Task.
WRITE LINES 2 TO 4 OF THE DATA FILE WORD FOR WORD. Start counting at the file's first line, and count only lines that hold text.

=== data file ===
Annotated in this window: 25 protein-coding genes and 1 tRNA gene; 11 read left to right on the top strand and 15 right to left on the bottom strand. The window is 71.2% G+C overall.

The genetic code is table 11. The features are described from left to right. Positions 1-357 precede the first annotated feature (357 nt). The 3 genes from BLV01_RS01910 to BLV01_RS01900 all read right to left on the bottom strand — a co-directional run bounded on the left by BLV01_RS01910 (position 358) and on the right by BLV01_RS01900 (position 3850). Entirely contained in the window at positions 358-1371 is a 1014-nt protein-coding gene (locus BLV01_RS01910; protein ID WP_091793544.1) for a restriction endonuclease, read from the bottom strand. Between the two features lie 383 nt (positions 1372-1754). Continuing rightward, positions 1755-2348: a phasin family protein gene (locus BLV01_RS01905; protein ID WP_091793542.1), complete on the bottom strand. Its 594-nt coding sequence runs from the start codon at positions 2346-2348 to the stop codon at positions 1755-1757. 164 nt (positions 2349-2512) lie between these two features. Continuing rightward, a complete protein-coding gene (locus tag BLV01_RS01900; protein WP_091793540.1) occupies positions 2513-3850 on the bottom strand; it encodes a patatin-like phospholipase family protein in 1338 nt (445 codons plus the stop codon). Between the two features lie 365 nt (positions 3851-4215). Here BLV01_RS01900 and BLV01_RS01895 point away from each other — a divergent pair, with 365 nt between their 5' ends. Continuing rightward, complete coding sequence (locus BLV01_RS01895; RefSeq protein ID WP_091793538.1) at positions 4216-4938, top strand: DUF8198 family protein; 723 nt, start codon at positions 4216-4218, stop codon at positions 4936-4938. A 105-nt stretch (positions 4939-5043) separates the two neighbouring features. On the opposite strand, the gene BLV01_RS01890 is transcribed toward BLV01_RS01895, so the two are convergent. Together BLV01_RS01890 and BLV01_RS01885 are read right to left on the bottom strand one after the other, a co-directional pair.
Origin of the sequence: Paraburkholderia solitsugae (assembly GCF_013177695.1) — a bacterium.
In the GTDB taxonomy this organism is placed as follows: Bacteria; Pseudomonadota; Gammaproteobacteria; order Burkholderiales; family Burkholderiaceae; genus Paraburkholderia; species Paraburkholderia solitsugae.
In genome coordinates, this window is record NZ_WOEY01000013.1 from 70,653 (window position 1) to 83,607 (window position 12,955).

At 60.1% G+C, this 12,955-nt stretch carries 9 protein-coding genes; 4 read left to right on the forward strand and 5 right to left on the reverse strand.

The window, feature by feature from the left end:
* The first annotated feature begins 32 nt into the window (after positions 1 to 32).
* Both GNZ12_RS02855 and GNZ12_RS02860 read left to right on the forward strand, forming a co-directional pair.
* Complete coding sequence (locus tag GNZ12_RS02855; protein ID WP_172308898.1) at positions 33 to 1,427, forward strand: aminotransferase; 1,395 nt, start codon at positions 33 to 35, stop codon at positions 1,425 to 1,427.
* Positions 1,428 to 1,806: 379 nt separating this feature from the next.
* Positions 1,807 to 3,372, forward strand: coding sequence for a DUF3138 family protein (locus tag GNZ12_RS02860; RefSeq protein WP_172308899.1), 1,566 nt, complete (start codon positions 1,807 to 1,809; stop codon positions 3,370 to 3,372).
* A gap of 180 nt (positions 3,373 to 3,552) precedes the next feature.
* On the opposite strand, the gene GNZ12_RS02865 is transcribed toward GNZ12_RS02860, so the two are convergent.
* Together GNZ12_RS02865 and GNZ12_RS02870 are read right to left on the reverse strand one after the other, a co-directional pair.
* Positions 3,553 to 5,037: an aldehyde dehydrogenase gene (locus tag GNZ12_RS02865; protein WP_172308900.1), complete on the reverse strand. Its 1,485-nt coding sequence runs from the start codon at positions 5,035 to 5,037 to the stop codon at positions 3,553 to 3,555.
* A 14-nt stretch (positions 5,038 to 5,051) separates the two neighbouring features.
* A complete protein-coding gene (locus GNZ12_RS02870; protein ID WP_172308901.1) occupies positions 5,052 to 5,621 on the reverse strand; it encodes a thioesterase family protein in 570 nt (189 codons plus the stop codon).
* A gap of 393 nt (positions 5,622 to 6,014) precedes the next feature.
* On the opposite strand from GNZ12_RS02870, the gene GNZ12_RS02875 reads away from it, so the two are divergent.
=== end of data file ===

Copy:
The genetic code is table 11. The features are described from left to right. Positions 1-357 precede the first annotated feature (357 nt). The 3 genes from BLV01_RS01910 to BLV01_RS01900 all read right to left on the bottom strand — a co-directional run bounded on the left by BLV01_RS01910 (position 358) and on the right by BLV01_RS01900 (position 3850). Entirely contained in the window at positions 358-1371 is a 1014-nt protein-coding gene (locus BLV01_RS01910; protein ID WP_091793544.1) for a restriction endonuclease, read from the bottom strand. Between the two features lie 383 nt (positions 1372-1754). Continuing rightward, positions 1755-2348: a phasin family protein gene (locus BLV01_RS01905; protein ID WP_091793542.1), complete on the bottom strand. Its 594-nt coding sequence runs from the start codon at positions 2346-2348 to the stop codon at positions 1755-1757. 164 nt (positions 2349-2512) lie between these two features. Continuing rightward, a complete protein-coding gene (locus tag BLV01_RS01900; protein WP_091793540.1) occupies positions 2513-3850 on the bottom strand; it encodes a patatin-like phospholipase family protein in 1338 nt (445 codons plus the stop codon). Between the two features lie 365 nt (positions 3851-4215). Here BLV01_RS01900 and BLV01_RS01895 point away from each other — a divergent pair, with 365 nt between their 5' ends. Continuing rightward, complete coding sequence (locus BLV01_RS01895; RefSeq protein ID WP_091793538.1) at positions 4216-4938, top strand: DUF8198 family protein; 723 nt, start codon at positions 4216-4218, stop codon at positions 4936-4938. A 105-nt stretch (positions 4939-5043) separates the two neighbouring features. On the opposite strand, the gene BLV01_RS01890 is transcribed toward BLV01_RS01895, so the two are convergent. Together BLV01_RS01890 and BLV01_RS01885 are read right to left on the bottom strand one after the other, a co-directional pair.
Origin of the sequence: Paraburkholderia solitsugae (assembly GCF_013177695.1) — a bacterium.
In the GTDB taxonomy this organism is placed as follows: Bacteria; Pseudomonadota; Gammaproteobacteria; order Burkholderiales; family Burkholderiaceae; genus Paraburkholderia; species Paraburkholderia solitsugae.